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please help me...

Dilworth dilworth at megsinet.net
Sun May 28 19:55:40 EST 2000


So, Lenny, first lesson is to redo the gram stain. Pay particular attention to
how long you decolorize.  My guess is that you didn't decolorize enough (if
they're truly gram negative - see end of this paragraph for gram positive
information).  You only need a little bit of one colony in a drop of saline to
make a gram stain.  Don't make them too thick!   H. influenzae is a gram
NEGATIVE tiny pleomorphic gram negative rod.  N. meningitidis is a gram NEGATIVE
diplococci, usually in pairs, and look like kidney beans together.  Are they
expecting you to name the bacteria totally from a gram stain?  You really need
some other identification here.  Have you performed oxidase testing,
subculturing to TM, using X&V factors?  Sugar fermentations?  This is a basic ID
in medical labs and should be able to be performed with overnight incubations
(remember, these are CSF's and you can't mess around with long protracted
ID's).  Look in your basic textbooks and see what you can do.  You can perform
more than one test on one day.  Also, make sure you're working from fresh growth
when you set up your identifications.  Old colonies won't work.  Sub them and
freshen them up first.  Also, make sure you streak for isolation; use a whole
plate for each isolate, and make sure they're not mixed!  That will really mess
you up!  Colony morphology between the two is totally different.  H. influenzae
is creamier, and smaller; N. meningitidis, is sticky.  Former won't grow on
blood agar, latter will grow on blood agar.   If these isolates, however, are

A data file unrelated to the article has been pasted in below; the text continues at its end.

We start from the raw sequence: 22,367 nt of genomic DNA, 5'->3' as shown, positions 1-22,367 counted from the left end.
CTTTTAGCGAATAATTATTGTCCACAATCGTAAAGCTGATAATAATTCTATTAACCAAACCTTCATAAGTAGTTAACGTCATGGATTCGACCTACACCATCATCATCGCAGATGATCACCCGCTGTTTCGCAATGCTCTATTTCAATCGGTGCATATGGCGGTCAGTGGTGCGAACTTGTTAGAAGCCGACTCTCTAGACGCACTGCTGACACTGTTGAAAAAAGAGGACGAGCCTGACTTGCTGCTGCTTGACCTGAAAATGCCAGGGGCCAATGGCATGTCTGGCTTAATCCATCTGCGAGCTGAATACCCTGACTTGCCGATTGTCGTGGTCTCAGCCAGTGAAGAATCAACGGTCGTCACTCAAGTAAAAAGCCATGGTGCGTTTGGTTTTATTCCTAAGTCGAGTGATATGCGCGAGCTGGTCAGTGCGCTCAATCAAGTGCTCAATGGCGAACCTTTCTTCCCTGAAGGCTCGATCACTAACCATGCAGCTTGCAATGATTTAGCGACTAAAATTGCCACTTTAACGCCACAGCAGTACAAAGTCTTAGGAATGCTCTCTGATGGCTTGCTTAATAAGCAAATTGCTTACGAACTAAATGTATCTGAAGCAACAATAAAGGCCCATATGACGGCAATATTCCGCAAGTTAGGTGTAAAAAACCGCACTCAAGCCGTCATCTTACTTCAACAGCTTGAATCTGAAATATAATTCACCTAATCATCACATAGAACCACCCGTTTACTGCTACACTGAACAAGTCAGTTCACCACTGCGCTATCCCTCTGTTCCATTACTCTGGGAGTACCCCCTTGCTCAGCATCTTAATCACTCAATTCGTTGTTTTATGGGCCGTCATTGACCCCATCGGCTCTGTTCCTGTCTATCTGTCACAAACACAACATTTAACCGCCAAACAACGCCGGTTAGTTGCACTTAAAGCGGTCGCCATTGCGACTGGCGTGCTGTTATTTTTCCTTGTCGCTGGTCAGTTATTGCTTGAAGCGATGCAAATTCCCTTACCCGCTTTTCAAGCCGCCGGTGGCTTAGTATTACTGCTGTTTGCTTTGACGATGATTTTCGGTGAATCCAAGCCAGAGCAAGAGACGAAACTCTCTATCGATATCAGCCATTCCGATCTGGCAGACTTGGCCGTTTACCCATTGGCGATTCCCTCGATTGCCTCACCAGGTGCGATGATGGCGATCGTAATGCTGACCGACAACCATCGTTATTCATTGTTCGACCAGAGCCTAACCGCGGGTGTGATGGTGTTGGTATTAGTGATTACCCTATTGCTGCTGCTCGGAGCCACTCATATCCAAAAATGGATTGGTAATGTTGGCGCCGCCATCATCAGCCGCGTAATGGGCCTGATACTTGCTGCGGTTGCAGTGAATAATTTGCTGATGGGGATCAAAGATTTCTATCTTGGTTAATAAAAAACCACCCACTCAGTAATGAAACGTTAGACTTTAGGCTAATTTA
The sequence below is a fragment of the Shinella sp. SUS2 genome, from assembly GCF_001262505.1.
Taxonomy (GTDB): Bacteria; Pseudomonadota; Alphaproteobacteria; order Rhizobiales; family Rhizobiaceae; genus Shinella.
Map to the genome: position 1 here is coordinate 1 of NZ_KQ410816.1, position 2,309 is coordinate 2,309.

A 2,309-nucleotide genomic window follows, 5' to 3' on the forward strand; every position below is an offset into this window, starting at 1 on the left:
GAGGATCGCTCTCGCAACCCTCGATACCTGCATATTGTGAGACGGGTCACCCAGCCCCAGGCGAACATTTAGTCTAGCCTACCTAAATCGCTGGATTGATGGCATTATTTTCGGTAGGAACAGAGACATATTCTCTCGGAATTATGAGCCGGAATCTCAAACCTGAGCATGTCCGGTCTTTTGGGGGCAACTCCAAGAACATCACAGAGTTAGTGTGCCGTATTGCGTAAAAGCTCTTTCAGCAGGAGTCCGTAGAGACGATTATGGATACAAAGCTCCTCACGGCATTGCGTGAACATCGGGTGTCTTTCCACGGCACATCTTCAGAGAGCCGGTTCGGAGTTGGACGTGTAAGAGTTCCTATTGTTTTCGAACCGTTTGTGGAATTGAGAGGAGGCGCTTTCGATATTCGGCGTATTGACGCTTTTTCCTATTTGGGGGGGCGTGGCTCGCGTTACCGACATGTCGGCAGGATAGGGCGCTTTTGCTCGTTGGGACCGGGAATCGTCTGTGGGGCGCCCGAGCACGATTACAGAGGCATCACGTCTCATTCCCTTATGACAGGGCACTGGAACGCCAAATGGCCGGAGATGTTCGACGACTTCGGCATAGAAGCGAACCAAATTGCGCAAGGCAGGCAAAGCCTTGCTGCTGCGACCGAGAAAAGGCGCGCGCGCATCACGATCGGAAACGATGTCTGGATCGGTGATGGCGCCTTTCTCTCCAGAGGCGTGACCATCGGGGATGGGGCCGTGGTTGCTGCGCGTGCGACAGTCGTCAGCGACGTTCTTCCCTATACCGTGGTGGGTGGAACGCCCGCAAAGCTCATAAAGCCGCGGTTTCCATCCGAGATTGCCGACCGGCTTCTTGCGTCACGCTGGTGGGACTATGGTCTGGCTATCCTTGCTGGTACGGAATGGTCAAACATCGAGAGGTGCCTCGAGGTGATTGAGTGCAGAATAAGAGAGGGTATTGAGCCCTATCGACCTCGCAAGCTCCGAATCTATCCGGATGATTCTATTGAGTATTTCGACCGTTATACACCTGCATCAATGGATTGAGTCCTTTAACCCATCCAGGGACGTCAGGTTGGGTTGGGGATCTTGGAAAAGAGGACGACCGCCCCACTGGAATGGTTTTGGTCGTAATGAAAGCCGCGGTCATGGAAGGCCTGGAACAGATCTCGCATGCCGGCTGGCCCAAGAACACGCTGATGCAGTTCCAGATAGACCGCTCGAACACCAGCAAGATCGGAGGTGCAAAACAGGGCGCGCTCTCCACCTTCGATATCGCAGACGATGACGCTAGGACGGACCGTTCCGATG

truly gram positive, then you're in the wrong ball park.  Gram positives should
grow on blood agar, and you can tell much more about their hemolysis and
morphology from that medium than from chocolate.

As to your urine specimen, E. coli is the most common urine isolate.  BASIC test
for E. coli is indole testing.  If isolate is Lactose positive on MacConkey,
indole positive, and citrate negative, it is E. coli.  You MUST perform indole
on blood agar, though, or other medium suitable for indole testing, as you need
tryptophan content of medium to produce indole.  Again, E. coli is an overnight
ID - actually the lab I work in now does a commercial test called PGUA that can
ID E. coli in a half an hour!  You heavily inoculate the agar in the tube and
incubate in a heat block at least a half an hour.  Then, if the medium turns
yellow, and you drop in Kovacs reagent and the indole is positive, it's E.
coli.  The isolate MUST be lactose positive on MacConkey with a typical
morphology, however, to use this screening test.

Crack open your textbook Lenny, and you'll find LOTS of information and charts
in there.

Judy Dilworth, M.T. (ASCP)
Microbiology, 25 years

Len wrote:

> hi my name is lenny and am studying some cases in microbiology:
> organism A provided on chocholate agar, isolated from cerebrospinal fluid of
> a 4yr old boy with clinical symptoms and lab results indicating bacterial
> meningitis....i suspect either Neisseria meningitidis, or Haemophilus
> influenzae..if this is right how can i be sure, which tests to do besides
> gram stain ...as they are similar under the scope, gram + cocci, versus g+
> coccobacilli...
> organism C provided on blood agar medium isolated in pure culture fom the
> clean catch urine of a 21 yr old woman with significant bacteriuria (>1 000
> 000 CFU/mL) is suspect E.coli
> any help with these case would be great
> Thanks in advance!!!






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